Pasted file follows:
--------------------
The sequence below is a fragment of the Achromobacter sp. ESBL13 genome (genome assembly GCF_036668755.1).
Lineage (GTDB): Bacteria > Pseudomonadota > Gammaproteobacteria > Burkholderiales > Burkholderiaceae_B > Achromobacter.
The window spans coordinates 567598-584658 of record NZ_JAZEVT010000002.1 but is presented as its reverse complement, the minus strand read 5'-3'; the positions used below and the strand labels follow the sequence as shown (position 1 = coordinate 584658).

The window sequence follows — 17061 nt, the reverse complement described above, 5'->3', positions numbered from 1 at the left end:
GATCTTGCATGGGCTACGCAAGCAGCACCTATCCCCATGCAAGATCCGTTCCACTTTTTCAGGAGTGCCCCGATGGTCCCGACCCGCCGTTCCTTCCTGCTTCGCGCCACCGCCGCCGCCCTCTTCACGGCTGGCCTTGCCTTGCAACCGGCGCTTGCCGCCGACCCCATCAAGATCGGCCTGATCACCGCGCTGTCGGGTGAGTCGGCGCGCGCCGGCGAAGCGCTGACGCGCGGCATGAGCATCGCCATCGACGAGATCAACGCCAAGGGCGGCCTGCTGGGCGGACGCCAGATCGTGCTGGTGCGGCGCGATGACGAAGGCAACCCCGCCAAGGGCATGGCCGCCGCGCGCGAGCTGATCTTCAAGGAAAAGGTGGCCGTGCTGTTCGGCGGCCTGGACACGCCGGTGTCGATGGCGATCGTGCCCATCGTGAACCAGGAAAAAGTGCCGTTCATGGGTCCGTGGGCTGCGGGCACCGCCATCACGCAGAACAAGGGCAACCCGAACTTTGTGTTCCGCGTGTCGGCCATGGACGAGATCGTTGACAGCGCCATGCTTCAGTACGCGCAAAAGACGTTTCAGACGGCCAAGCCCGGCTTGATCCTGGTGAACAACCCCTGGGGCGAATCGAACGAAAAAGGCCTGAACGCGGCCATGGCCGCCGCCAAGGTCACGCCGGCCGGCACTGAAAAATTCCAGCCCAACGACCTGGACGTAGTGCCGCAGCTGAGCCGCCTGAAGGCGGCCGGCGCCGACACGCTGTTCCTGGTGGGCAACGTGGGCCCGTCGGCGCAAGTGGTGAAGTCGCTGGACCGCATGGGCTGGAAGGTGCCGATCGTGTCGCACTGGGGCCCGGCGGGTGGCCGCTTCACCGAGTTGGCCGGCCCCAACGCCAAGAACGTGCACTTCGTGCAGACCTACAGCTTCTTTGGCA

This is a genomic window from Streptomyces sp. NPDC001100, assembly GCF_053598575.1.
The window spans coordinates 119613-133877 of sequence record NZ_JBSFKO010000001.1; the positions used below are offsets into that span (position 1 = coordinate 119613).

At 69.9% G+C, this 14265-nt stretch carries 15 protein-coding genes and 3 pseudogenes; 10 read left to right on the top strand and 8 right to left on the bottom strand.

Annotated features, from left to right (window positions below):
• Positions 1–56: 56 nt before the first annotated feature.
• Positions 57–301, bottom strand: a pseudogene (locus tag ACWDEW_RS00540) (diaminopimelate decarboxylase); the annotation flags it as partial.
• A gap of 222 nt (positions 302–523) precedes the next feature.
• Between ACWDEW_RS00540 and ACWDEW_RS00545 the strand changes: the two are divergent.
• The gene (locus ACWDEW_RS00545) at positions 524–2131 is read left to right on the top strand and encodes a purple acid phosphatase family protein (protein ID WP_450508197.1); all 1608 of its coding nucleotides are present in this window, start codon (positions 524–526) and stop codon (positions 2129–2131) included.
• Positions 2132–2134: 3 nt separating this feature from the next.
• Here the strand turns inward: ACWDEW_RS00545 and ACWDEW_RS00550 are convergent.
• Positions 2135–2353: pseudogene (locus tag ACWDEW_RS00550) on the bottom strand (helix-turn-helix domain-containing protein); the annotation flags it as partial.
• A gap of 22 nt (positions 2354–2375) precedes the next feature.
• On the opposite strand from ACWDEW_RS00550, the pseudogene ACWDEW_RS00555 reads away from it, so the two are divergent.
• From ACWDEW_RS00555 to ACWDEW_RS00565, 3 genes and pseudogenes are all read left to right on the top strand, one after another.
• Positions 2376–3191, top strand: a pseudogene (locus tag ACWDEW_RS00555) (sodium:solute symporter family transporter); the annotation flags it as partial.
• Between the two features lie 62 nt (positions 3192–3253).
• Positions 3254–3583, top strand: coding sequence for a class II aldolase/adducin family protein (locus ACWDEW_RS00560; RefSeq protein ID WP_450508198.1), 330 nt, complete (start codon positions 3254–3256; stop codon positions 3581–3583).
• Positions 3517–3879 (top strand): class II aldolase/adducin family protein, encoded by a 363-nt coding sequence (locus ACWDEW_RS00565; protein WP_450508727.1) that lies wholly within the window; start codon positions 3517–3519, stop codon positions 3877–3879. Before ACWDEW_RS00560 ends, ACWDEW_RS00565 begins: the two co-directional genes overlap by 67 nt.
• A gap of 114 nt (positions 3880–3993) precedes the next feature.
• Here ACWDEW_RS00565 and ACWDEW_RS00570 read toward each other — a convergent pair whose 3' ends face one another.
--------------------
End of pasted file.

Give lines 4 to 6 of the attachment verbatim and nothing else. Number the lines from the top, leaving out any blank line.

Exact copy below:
The window sequence follows — 17061 nt, the reverse complement described above, 5'->3', positions numbered from 1 at the left end:
GATCTTGCATGGGCTACGCAAGCAGCACCTATCCCCATGCAAGATCCGTTCCACTTTTTCAGGAGTGCCCCGATGGTCCCGACCCGCCGTTCCTTCCTGCTTCGCGCCACCGCCGCCGCCCTCTTCACGGCTGGCCTTGCCTTGCAACCGGCGCTTGCCGCCGACCCCATCAAGATCGGCCTGATCACCGCGCTGTCGGGTGAGTCGGCGCGCGCCGGCGAAGCGCTGACGCGCGGCATGAGCATCGCCATCGACGAGATCAACGCCAAGGGCGGCCTGCTGGGCGGACGCCAGATCGTGCTGGTGCGGCGCGATGACGAAGGCAACCCCGCCAAGGGCATGGCCGCCGCGCGCGAGCTGATCTTCAAGGAAAAGGTGGCCGTGCTGTTCGGCGGCCTGGACACGCCGGTGTCGATGGCGATCGTGCCCATCGTGAACCAGGAAAAAGTGCCGTTCATGGGTCCGTGGGCTGCGGGCACCGCCATCACGCAGAACAAGGGCAACCCGAACTTTGTGTTCCGCGTGTCGGCCATGGACGAGATCGTTGACAGCGCCATGCTTCAGTACGCGCAAAAGACGTTTCAGACGGCCAAGCCCGGCTTGATCCTGGTGAACAACCCCTGGGGCGAATCGAACGAAAAAGGCCTGAACGCGGCCATGGCCGCCGCCAAGGTCACGCCGGCCGGCACTGAAAAATTCCAGCCCAACGACCTGGACGTAGTGCCGCAGCTGAGCCGCCTGAAGGCGGCCGGCGCCGACACGCTGTTCCTGGTGGGCAACGTGGGCCCGTCGGCGCAAGTGGTGAAGTCGCTGGACCGCATGGGCTGGAAGGTGCCGATCGTGTCGCACTGGGGCCCGGCGGGTGGCCGCTTCACCGAGTTGGCCGGCCCCAACGCCAAGAACGTGCACTTCGTGCAGACCTACAGCTTCTTTGGCA

This is a genomic window from Streptomyces sp. NPDC001100, assembly GCF_053598575.1.